There is a fair bit more but space may limit it. I shall add a picture of the uniform if it is of any use.

Richard
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Re: Researching Captain Robert Charles Holmes 10th Hussars

Postby Andy2015 » 08 Jan 2017 22:51

rclpillinger wrote:Andy, there is a very detailed chapter on the lay-out and events at Kirkee that met the Tenth when they arrived at the station, in chapter 27 of Colonel Liddell's History of the Tenth Hussars.

When the Regiment arrived in 1846, their first posting to the sub-continent, the cantonment is described as a

cavalry station of the Bombay Presidency, and there the whole of the first tour of service in India was passed by the Tenth, as it was a period of perhaps a longer continued peace than had existed in that country..

It goes on to describe the station as

laid out very much after the same manner as would be an encampment under canvas, but it naturally extended over a greater area and was on a much larger scale. The lines in which the horses were picketed in the open without any shelter were in the front. Then came the troop lines, with the married soldiers' quarters on either flank. In rear of the troop lines, and between them and the first line of Officers' bungalows, was the general foot parade ground, which served also as a cricket ground. Then came the subalterns', the captains' and the field-officers' lines in succession. The cantonment was intersected and traversed by excellent macadamised roads, along which were planted trees already grown to a considerable size. These, besides adding greatly to the beauty of the place, were valued greatly for their shade. The mess-house, centrally situated in the field officers' lines, was a large separate building provided with detached mess sergeants' quarters and other necessary outbuildings. The Tenth purchased the mess property of the 14th Light Dragoons just as it stood; the only subsequent change to it was the addition to the mess house of a large room for a second billiard table, which was also used as a library.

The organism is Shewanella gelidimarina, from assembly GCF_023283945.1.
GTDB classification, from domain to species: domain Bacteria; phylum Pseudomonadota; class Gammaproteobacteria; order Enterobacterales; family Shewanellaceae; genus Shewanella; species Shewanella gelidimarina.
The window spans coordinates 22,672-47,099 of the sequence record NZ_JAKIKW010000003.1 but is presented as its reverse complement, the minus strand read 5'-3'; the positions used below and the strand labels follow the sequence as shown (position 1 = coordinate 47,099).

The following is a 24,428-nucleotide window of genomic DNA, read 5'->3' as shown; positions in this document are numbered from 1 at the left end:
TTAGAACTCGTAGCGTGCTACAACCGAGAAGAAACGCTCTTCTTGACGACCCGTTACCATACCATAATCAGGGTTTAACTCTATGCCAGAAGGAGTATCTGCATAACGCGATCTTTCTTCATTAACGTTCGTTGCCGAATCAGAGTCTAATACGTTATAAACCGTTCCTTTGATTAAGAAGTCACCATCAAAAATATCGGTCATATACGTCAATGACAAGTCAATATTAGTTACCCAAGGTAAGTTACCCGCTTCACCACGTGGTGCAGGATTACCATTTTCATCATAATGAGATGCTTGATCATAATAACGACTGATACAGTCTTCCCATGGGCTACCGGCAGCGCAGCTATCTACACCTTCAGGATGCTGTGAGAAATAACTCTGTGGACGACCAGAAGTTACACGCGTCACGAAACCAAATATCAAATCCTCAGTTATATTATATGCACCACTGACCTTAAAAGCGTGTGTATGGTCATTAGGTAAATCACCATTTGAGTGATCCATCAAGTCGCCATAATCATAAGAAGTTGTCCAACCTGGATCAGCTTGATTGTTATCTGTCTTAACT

As the Tenth arrived as an addition to the strength in India rather than as a replacement to a homeward bound regiment they could not take over the horses of the departing regiment, and so they had to purchase new mounts, and the first 150 did not arrive until seven months later. Thus the first inspection by Major General McNeil, the Commander of the Poona Division, on the 16th Jan 1847, was made with the Tenth still on foot. A covered riding yard had been added by the time the horses arrived, most of which were Arabs, although the Regiment had hoped for mainly Cape horses. It took the rough-riders six weeks to get them into shape.

The Tenth found that the uniform as laid down in the Dress Regulations of 1846 were pretty unsuitable for the heat and so the busby was replaced by a shako, with white cotton clothing for ordinary wear, consisting of a stable jacket and overalls made of a cotton material called American Drill, and a white cotton cover worn on the shako with curtain hanging down sufficiently forward to protect the temples as well as the back of the head and neck. At balls and on dress occasions the officers still appeared in the lace jacket with pelisse slung and scarlet overalls, and at mess the blue stable jacket was worn.